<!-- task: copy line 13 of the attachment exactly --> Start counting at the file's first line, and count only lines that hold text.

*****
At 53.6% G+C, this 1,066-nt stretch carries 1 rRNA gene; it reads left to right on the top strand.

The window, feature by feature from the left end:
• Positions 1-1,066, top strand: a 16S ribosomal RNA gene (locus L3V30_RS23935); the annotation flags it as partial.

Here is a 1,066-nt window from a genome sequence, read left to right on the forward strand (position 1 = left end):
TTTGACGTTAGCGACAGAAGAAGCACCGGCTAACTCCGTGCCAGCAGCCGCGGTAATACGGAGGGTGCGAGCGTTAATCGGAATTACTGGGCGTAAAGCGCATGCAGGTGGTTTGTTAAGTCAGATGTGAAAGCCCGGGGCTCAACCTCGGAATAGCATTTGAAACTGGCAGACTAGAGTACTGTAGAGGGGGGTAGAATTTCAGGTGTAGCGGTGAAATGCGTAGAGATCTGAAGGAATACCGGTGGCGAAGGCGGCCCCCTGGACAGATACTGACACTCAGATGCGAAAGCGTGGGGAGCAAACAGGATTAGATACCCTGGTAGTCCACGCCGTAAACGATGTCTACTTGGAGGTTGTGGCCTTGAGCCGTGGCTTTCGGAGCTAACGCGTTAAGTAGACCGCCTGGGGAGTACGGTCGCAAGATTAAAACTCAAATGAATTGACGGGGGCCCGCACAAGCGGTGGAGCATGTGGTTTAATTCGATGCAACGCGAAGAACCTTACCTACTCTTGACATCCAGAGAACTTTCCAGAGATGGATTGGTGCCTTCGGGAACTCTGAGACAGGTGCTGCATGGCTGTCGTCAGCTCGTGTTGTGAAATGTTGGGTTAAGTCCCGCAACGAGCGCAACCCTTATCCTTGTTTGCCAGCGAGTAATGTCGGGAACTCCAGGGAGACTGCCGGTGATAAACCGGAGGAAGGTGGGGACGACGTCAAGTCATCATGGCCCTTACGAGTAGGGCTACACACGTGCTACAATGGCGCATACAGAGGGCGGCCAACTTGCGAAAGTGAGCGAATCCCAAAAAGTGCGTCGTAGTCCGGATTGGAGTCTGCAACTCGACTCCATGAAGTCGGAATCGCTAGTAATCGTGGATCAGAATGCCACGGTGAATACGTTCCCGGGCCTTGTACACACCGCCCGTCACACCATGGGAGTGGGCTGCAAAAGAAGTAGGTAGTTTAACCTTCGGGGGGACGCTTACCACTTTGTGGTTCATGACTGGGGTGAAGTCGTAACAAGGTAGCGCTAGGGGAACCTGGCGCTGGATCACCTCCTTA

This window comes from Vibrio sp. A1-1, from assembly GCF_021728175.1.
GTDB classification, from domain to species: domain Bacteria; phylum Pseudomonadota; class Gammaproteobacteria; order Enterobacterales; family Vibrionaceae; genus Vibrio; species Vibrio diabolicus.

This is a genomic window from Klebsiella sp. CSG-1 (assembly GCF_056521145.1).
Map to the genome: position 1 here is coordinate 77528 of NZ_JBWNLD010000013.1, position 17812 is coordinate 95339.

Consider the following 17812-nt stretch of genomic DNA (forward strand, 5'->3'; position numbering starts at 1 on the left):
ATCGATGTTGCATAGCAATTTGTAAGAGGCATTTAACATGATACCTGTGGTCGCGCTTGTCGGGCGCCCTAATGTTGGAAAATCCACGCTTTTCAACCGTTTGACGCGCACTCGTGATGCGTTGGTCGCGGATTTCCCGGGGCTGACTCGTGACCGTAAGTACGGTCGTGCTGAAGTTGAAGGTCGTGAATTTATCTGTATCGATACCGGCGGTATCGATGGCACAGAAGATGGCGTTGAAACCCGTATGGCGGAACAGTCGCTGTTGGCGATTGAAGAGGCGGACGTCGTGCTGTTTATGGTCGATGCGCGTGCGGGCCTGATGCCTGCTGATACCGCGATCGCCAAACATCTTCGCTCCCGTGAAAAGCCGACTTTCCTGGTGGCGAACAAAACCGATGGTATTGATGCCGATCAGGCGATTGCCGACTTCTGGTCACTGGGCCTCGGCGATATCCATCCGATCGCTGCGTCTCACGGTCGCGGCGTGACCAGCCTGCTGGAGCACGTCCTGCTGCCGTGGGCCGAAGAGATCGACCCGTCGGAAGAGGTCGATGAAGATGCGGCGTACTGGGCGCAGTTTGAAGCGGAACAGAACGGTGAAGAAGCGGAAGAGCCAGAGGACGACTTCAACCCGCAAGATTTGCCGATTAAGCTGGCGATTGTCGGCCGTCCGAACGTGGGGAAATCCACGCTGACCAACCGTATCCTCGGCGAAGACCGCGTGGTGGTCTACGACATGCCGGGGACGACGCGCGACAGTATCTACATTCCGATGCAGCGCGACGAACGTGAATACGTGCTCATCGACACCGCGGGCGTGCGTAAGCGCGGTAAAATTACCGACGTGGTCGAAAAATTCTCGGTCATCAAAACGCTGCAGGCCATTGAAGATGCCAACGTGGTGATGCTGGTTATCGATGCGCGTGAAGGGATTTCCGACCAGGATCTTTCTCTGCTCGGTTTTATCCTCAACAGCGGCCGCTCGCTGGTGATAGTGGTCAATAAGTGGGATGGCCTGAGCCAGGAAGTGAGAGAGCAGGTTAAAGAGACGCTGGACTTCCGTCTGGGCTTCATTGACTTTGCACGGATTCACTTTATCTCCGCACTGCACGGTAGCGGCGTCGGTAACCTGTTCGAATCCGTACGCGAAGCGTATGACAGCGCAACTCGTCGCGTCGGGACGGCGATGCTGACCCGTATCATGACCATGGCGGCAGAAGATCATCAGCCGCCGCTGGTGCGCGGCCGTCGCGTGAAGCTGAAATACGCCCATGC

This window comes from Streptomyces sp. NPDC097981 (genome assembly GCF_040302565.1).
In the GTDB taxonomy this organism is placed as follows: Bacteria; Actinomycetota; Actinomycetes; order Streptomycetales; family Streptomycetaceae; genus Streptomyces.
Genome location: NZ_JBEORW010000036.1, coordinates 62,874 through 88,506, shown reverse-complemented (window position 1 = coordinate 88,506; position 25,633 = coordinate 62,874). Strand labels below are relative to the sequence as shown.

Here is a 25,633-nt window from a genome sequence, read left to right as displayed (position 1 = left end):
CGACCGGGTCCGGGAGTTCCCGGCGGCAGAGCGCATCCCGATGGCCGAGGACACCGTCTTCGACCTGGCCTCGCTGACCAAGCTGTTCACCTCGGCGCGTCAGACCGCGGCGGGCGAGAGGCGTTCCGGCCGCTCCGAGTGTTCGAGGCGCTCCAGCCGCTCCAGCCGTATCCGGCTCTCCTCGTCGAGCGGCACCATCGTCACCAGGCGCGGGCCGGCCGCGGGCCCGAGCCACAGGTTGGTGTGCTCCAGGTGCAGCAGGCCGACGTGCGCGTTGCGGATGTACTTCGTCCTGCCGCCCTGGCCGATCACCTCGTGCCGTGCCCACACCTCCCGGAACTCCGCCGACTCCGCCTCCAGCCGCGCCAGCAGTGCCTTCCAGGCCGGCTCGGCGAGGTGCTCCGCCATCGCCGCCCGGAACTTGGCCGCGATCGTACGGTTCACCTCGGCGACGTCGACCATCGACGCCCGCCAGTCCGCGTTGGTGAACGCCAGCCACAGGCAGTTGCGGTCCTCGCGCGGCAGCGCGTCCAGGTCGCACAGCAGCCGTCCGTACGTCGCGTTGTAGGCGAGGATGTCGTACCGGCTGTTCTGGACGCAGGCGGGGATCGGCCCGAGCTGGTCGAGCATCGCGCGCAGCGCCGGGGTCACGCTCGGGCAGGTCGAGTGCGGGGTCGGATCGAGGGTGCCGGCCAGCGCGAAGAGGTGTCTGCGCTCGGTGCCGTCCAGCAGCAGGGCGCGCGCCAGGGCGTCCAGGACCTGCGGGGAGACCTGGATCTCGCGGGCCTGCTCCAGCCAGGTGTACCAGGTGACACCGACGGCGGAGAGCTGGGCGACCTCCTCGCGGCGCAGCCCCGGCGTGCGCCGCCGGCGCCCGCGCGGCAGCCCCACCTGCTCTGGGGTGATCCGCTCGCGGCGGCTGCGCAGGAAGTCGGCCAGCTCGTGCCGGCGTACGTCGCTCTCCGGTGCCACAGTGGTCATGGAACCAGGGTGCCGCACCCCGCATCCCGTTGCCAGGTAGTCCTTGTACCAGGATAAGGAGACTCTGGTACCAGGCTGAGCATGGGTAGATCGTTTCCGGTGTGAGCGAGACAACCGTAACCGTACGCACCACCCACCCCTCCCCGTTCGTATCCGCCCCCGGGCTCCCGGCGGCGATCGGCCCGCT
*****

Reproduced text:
In the GTDB taxonomy this organism is placed as follows: Bacteria; Actinomycetota; Actinomycetes; order Streptomycetales; family Streptomycetaceae; genus Streptomyces.